Date
23 October 2017
Dhanin Chearavanont has seen his global empire buffeted by economic and political headwinds in some of the countries where he has invested. Photo: Bloomberg
Dhanin Chearavanont has seen his global empire buffeted by economic and political headwinds in some of the countries where he has invested. Photo: Bloomberg

Thai business empire fights global hurdles

Dhanin Chearavanont, Thailand’s richest man, has created a global business empire that is now being buffeted by headwinds ranging from China’s economic slowdown to a weak Russian currency and even political unrest in Turkey.

The billionaire’s closely held Charoen Pokphand Group emerged from a bird-flu crisis that devastated the poultry business a decade ago to post annual revenue of US$40 billion in 2013, according to the Wall Street Journal.

After years of aggressive expansion, CP now employs 300,000 people at roughly 200 subsidiaries spread across 17 countries in industries as diverse as auto-parts manufacturing and banking.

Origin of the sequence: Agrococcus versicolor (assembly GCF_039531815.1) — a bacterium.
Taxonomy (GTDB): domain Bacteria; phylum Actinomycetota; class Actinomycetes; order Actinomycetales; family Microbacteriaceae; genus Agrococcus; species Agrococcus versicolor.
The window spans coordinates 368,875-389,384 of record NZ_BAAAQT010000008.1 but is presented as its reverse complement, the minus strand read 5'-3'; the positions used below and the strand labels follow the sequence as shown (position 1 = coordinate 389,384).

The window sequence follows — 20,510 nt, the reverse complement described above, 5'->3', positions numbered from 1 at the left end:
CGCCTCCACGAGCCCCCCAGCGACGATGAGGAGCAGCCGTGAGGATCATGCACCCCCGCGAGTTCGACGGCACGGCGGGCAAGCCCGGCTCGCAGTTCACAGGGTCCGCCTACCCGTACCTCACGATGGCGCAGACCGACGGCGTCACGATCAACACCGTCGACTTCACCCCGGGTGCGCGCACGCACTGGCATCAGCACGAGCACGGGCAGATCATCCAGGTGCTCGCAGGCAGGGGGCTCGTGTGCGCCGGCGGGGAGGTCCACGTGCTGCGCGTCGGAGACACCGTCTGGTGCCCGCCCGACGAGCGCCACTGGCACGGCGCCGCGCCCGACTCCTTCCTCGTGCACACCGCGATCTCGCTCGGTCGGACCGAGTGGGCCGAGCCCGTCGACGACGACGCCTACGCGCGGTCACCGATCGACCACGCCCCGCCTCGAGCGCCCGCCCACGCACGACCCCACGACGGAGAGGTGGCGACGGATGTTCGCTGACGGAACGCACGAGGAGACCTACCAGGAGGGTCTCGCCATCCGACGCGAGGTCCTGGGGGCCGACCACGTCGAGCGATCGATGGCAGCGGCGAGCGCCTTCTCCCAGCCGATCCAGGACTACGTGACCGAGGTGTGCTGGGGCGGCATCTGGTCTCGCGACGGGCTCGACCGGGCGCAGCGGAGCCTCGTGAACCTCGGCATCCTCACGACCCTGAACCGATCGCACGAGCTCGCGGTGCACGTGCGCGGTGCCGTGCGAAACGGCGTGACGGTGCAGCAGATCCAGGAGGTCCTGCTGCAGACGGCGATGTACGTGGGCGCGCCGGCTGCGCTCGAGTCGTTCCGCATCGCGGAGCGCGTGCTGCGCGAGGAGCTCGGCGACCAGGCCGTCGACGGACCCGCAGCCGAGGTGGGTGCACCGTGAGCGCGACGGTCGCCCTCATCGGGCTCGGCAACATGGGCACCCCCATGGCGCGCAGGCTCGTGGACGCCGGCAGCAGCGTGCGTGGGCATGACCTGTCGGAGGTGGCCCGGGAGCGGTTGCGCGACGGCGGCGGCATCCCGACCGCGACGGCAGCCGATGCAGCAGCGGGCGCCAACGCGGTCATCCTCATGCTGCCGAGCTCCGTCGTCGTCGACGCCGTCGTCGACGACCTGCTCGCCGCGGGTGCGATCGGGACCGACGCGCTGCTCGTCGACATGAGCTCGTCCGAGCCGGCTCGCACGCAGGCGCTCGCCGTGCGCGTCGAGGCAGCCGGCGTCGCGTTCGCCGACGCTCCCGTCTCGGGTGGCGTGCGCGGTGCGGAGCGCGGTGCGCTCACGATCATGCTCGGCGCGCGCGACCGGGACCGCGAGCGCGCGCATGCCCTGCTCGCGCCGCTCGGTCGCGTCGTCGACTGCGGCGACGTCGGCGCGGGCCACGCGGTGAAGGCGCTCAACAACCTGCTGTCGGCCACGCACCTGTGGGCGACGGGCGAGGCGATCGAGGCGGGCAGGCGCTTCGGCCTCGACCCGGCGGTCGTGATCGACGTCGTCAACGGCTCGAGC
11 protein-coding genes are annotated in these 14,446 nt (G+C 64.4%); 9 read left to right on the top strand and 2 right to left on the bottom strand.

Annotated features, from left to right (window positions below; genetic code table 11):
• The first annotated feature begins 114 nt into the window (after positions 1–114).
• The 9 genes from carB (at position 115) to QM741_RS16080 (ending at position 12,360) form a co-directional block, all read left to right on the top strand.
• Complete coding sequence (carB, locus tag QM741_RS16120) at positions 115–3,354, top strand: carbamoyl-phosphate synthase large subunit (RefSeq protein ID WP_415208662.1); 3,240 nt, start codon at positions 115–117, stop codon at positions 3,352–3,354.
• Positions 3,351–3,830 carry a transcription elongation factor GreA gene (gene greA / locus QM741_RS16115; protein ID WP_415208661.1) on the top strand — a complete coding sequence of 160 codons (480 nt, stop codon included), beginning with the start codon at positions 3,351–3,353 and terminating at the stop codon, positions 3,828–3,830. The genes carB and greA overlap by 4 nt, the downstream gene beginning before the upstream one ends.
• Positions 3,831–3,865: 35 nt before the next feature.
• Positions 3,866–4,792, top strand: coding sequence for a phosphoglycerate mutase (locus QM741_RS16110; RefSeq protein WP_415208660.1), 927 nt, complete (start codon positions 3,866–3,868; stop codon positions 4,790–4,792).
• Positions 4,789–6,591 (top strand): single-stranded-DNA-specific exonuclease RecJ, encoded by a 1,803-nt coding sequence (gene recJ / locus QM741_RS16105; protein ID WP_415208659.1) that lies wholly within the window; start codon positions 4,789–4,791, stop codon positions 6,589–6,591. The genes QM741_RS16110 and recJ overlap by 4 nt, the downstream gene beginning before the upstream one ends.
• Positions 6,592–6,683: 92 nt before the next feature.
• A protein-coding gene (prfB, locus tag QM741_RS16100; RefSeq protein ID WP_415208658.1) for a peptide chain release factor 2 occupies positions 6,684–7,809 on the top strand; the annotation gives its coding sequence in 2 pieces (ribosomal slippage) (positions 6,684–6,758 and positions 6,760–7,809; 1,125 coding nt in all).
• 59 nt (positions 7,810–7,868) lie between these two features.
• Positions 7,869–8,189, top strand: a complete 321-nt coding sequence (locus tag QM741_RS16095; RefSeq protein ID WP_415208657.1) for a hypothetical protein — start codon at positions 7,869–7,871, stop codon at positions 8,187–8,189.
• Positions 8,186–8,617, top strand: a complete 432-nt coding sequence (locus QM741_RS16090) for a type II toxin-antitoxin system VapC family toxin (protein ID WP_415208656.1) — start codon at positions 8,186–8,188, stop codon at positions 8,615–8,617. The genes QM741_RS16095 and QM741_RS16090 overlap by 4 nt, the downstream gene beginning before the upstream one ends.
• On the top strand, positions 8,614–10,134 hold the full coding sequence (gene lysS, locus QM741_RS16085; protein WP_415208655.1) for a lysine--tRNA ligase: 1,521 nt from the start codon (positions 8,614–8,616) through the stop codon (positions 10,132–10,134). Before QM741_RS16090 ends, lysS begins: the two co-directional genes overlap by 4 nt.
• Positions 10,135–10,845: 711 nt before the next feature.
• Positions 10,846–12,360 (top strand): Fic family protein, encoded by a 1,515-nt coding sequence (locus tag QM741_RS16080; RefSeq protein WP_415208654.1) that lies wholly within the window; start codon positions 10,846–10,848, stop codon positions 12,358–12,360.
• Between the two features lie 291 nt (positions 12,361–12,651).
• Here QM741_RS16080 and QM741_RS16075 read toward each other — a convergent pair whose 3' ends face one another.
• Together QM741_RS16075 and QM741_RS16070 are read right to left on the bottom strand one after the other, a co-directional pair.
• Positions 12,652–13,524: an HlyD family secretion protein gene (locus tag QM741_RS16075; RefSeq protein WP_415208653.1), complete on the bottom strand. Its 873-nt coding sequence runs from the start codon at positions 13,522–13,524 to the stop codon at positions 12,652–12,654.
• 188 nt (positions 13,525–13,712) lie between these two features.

Many are privately owned, but the group has two listed units in Thailand and others in Hong Kong, Taiwan and Indonesia.

On Wednesday CP’s largest publicly listed subsidiary is expected to post lower third-quarter profit, compared with a year earlier, the newspaper said, citing analysts’ estimates.

Dhanin, 76, has seen domestic profit eroded by Thailand’s economic malaise that followed a military coup last year.

Analysts say weak consumer spending has hurt CP’s nationwide chain of 7-Eleven stores, while disease has decimated its shrimp stocks.

An oversupply of chicken and pork—still the company’s mainstays—has dented prices by more than 10 percent this year.

Overseas, CP’s focus on emerging markets has yet to reap dividends.

Russia’s weak rouble has cut revenue CP repatriates from farming and feed businesses there.

In Turkey, where CP operates a large chicken-and-egg producer, political unrest has contributed to lower consumer demand.

Brazil, one of Thailand’s main rivals in chicken and pork production, is benefiting from a weak currency that has made its exports more competitive in Europe and Southeast Asia, roiling CP’s core export business.

Meanwhile, China’s economic slowdown is expected to affect the company’s investments in that country, the Journal said.

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RA/CG

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